I walk a dog named Lily on the weekends. It has become a habit.

 

Lily lives two hours south of me, with her family, in a small coastal town predominantly inhabited with fishermen, their families, or descendants of their families.

 

Lily is a Labrador, and on our walks I find this town likes Labradors. Lily is the prettiest. Still, Lily likes to pee. A lot. As though she’s queen here, which she is, likely, at least in her brain, and she and I take the world in on our walks. Both of us seem more alive when we’re eyes-open, noses-alive moving. Sometimes I can even imagine I am her and she is me, and voila, we’re the same. We’re talking to each other.

 

Yesterday evening we went out at sunset with the breeze blowing hard and the trees quivering. Afterward I went out to dinner, and when Lily’s official lover, Stephen, brought me home, she could tell I was tired. That my legs were creaky and I was ready for bed.

 

Where have you been? she said.

 

“We just saw a road accident, Lil,” I said to her.

 

What happened?

 

“Let’s go upstairs,” I said aloud. “Com’on, girl.”

 

She padded up the stairs as softly as ever, and I thought about the man in the accident, how he’d climbed out the opposite side of his truck, come around the back and shielded his eyes against our car’s bright lights. He staggered to the roadside and I couldn’t tell—was this drunkenness or pain? Beer cans were spilled across the asphalt. Like they’d fallen from his truck bed. I couldn’t tell if they were empty or full.

 

A woman came out in her bathrobe, kneeled down beside him, and rubbed his leg to calm him, and I wondered for a second if she was a Christian, or if she just had a soft heart. I wondered if the man was ashamed, or if he had a headache, or if he didn’t know what to think. Seeing the man, and the policeman walk up to him, very calmly—as though this had happened before—was difficult. Watching the scene unfold, slowly, not on a movie screen but with real people making real mistakes—or suffering consequences, unfair or not—made me realize how much I can’t hide. Life happened, in front of me. And I sat there as though I was numb.

 

A photo was in the paper that same morning, a pretty horrible one. Maybe you’ve seen it? Two adults, slumped in their seats from overdosing on opioids. A kid was in the backseat, looking on. It was a hard picture. Reality-smacking.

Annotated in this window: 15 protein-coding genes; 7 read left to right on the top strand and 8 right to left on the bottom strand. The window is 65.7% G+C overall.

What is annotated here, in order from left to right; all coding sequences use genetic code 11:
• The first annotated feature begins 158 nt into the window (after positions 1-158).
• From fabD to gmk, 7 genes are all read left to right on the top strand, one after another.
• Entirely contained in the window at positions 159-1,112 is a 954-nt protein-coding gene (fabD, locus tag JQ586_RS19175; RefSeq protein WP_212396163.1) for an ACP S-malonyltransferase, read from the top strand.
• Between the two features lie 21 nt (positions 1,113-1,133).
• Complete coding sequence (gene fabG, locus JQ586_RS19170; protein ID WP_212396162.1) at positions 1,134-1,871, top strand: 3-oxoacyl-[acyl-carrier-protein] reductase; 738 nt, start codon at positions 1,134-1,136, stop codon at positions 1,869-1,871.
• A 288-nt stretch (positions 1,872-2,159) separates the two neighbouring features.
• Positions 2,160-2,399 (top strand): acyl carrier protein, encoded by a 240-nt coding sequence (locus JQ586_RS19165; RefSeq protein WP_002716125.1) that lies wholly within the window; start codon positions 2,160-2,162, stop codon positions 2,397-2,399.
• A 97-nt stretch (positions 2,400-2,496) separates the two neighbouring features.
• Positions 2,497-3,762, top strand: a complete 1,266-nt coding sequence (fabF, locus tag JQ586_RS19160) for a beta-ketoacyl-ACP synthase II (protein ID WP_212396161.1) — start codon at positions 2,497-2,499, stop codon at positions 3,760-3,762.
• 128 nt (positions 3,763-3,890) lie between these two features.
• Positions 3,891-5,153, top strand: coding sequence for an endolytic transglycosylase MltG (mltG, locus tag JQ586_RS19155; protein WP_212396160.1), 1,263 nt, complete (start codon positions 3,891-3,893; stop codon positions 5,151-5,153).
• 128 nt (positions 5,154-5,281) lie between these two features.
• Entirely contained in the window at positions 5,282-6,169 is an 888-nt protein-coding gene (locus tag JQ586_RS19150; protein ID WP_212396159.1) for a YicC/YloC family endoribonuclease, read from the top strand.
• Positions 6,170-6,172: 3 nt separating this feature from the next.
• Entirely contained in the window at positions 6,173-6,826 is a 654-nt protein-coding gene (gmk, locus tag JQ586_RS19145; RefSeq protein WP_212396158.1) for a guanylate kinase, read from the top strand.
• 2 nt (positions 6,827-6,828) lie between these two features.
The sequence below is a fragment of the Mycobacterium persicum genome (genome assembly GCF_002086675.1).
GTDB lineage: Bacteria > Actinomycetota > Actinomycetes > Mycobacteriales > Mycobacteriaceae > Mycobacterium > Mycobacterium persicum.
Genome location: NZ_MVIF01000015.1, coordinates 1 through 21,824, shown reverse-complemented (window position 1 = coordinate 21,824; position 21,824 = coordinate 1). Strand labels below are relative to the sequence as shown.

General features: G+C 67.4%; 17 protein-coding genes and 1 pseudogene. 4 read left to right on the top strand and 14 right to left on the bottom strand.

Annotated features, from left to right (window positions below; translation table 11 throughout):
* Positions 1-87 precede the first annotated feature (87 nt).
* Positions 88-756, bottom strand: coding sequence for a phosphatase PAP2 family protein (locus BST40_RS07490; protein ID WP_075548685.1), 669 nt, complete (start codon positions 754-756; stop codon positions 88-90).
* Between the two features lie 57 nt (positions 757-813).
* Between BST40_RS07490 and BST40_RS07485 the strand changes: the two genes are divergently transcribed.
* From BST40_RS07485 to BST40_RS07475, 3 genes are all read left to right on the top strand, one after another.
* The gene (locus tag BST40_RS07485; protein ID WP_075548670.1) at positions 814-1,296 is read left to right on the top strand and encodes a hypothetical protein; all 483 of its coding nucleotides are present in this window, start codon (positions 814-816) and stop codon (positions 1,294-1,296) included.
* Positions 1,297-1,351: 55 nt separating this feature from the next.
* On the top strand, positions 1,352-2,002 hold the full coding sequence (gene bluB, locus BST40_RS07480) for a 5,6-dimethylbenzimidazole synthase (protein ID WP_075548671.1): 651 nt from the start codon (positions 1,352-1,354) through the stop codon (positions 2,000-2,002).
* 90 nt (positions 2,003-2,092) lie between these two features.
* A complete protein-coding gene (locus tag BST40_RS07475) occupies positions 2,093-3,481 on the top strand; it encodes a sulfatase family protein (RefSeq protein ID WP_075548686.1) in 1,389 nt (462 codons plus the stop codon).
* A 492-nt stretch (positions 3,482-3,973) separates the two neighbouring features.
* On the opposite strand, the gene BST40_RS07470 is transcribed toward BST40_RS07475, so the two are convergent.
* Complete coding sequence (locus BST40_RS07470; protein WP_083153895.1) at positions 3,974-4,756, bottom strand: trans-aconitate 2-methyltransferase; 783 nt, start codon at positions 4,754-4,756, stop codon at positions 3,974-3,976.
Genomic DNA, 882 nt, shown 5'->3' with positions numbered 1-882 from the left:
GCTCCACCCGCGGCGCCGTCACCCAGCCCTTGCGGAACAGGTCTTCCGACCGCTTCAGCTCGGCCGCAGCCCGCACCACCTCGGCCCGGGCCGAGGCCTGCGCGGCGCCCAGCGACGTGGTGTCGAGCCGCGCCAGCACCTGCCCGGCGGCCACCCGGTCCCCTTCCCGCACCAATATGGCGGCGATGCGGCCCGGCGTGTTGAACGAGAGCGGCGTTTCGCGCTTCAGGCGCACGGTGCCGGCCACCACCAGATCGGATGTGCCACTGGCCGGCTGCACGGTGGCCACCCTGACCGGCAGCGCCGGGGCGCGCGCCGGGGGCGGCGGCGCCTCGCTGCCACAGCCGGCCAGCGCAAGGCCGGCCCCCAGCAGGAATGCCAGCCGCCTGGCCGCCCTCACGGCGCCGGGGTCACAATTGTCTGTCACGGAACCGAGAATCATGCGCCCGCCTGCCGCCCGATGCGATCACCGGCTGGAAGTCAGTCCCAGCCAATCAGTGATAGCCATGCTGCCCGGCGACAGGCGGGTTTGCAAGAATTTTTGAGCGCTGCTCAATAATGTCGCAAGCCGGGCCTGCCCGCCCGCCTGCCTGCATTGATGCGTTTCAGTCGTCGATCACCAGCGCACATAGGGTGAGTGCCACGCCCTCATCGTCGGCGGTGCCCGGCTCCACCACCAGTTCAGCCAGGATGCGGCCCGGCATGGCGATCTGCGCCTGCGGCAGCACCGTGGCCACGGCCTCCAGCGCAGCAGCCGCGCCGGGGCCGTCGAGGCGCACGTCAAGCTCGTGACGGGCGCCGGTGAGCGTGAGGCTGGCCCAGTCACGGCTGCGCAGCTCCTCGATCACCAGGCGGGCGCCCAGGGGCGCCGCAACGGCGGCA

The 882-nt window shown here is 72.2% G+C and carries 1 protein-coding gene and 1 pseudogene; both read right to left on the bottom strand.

So. I was thinking about a lot when we came upon the accident, but I was trying not to think, as I fell asleep, all alone. Lily had decided not to join me on the bed.

 

I miss her when she’s gone.

 

This morning I tied the rope around her collar with a slip knot and we trotted across the road. On our walk we saw quite a number of things: an apple tree with lots of crushed apples below it, a beer can, a few dead Ammi, and a long row of rose hips on some Ocean Rugosa. When we came around the harbor loop, our friend Greg passed us, got out of his car in his boots and sweater and jeans, said hello to Lil, and went on down the hill. Greg is a fisherman, I guess. Though I can’t quite remember. He was dressed like it.

 

We like taking the harbor loop, Lily and I. We pass by the lobster boats, and the traps in the lawn by the wharf. This morning a fellow dragged a barrel across the dock and looked pretty tired, but it was just six thirty. He was just starting his day. Lily didn’t see him, but I bet she could smell him.

 

Slow down, she said. She was sniffing a spot.

 

“Com’on, girl,” I said, pulling her rope. “Let’s go.”

 

I’m not done, she said. But she came.

 

I’m so demanding, aren’t I? Always dragging her along, but mad when she wants to pull me, just wanting to walk faster, sniff harder, leave more messages for the neighborhood dogs.

 

“It’s beautiful out, isn’t it Lil?” I said.

 

I like the smells.

 

The sky was cool, icy blue, like a white sheet of paper splashed pale-blue azure. The morning sparkled and the harbor glowed a hot bright yellow. Boats made curves in the water, their wakes like the lines of a paintbrush, swooped gently around as the motor engines turned them, pulling the boats east, out to fish.

 

“Good girl,” I said to Lil. She was trotting up beside me and we made our turn at the end of the loop, heading toward home. Lily said she was tired, but she was good. She’s getting older now.

 

It’s comforting to have a companion in her, someone who needs the exercise, even longs for it. She loves being out in the open, checking her mail, responding, taking in the world and keeping a steady pace.

 

It’s good to find habits that keep us going. Lily was a good walker today. She kept me going.